How to factor inflation into your 2022 travel budget

Inflation crushes nearly every aspect of Americans’ budgets, including their vacations. Prices rose an average of 8.5% over the past 12 months ending March 2022, according to the US Department of Labor. And a major travel expense rose by far more than that: Rental car prices soared 24% year-over-year, February data showed.

The consumer price index, which measures the prices of items such as travel, groceries, clothing and cars, in March 2022 recorded the highest inflation since December 1981.

Annual inflation rates are a common way of understanding economic changes. But when comparing 2022 inflation data to 2021, it’s important to recognize how unique the past year was. In 2021, many people’s work schedules have been adjusted or reduced, and daily activities have come to a halt due to the continued closures of bars, restaurants and gyms. Travel, especially international travel, was difficult. But, given the low demand, trips were also generally quite cheap.

It’s almost certain that you’ll pay more for the same trip in 2022 than you did in 2021. But how much more should you expect to pay this year compared to years past when holidays were a little more normal?

Don’t let averages guide your travel budget

Several organizations have gone to great lengths to understand how much people spend on travel.

For example, according to Expedia’s 2022 Traveler Value Index, which surveyed 5,500 adults worldwide in November 2021, Americans plan to spend an average of $2,353 on their next trip. Separately, market research firm Destination Analysts’ November 2021 survey of more than 1,200 Americans determined that the average American leisure travel budget for 2022 is $3,797.

Even NerdWallet tries to assign a dollar amount to vacation spending. Americans intended to spend $1,814, on average, on travel during the 2021 holiday season, according to a September 2021 survey of 2,000 American adults conducted by The Harris Poll on behalf of NerdWallet.

But when it comes to vacation budgeting, using the average can be tricky, as your personal travel preferences often dictate your overall spending.

  • Do you often fly first class to another continent or take short-haul flights on low-cost carriers?
  • Do you usually stay in luxury accommodations, like overwater bungalows in the Maldives, or do most trips find you at your grandma’s house where you stay for free?
  • Do you mainly dine at Michelin starred restaurants or are you the type to stock up on free hotel breakfasts?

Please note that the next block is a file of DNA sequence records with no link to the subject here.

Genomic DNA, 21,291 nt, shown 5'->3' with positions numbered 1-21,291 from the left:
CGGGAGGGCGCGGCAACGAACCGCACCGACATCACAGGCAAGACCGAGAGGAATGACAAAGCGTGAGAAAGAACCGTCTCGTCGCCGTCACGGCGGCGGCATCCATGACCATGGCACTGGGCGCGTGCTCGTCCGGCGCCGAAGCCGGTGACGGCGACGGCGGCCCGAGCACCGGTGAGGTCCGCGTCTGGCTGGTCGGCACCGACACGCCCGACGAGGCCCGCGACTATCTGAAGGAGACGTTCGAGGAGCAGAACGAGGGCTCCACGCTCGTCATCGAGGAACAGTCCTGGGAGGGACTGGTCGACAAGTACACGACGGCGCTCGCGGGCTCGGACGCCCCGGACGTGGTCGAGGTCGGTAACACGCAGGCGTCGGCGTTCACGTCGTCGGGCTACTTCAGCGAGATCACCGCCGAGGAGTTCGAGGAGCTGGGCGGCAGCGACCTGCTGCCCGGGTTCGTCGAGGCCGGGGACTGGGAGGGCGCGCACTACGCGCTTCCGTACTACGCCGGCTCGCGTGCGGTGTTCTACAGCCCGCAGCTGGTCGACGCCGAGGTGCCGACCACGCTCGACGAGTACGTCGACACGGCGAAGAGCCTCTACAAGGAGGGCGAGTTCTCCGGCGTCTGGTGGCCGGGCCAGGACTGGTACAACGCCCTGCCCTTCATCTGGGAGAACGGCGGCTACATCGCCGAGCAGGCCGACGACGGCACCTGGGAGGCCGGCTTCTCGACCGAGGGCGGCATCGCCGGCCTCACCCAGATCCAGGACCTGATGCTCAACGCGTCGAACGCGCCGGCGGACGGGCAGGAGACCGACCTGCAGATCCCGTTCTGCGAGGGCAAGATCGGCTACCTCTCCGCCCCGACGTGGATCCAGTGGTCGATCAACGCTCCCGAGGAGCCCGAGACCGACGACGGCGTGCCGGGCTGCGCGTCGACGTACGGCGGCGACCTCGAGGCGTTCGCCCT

Travel styles vary widely, and you can’t always base your personal budget on a nebulous average from travelers with widely varying preferences.

Rather than comparing your spending to survey averages, it may make more sense to use your travel budget from past trips and adjust it for today’s inflation rates.

How Inflation Shapes Travel Costs

Especially if you’re building your next vacation budget around a 2021 trip, expect to pay a lot more now. But compared to pre-pandemic travel, some expenses could increase at roughly similar rates – and a major travel expense will likely cost less.

NerdWallet looked at the costs of common travel expenses over the past 10 years using CPI data from the Bureau of Labor Statistics. By analyzing February’s inflation numbers — and pairing those numbers with data from August of the same year to account for seasonality — we were able to see which elements of holiday budgets rose and which fell.

Here’s how those numbers rocked airfares, accommodations, rental cars, restaurants, and entertainment (like movies and concerts).

Air fares are still lower than pre-pandemic prices

A shining light for your travel budget: Airfares haven’t fully recovered.

The average cost of airline tickets in February 2022 was 19% lower than the February 10-year average and 15.5% lower than the August 10-year average. While the February 2022 price is more than 12.7% higher than the February 2021 average, it is still 16.2% lower than the February 2020 average, which was the last month before the COVID-related lockdowns -19 in the United States.

Even before 2020, airfares tended to drop. The 10-year high was back in 2013, when average airline ticket costs were nearly 30% higher than February 2022 prices.

Accommodation prices are volatile

Hotel prices are consistently higher in August than in February, likely due to seasonal travel demand.

The price of out-of-home accommodation, including hotels and motels, has seen one of the largest fluctuations of any price category throughout the duration of the pandemic.

In December 2020, average hotel prices fell to their lowest levels since December 2013. Still, it didn’t take long for prices to hit all-time highs. Just seven months later, in July 2021, prices had risen 47% to their highest level in the Consumer Price Index.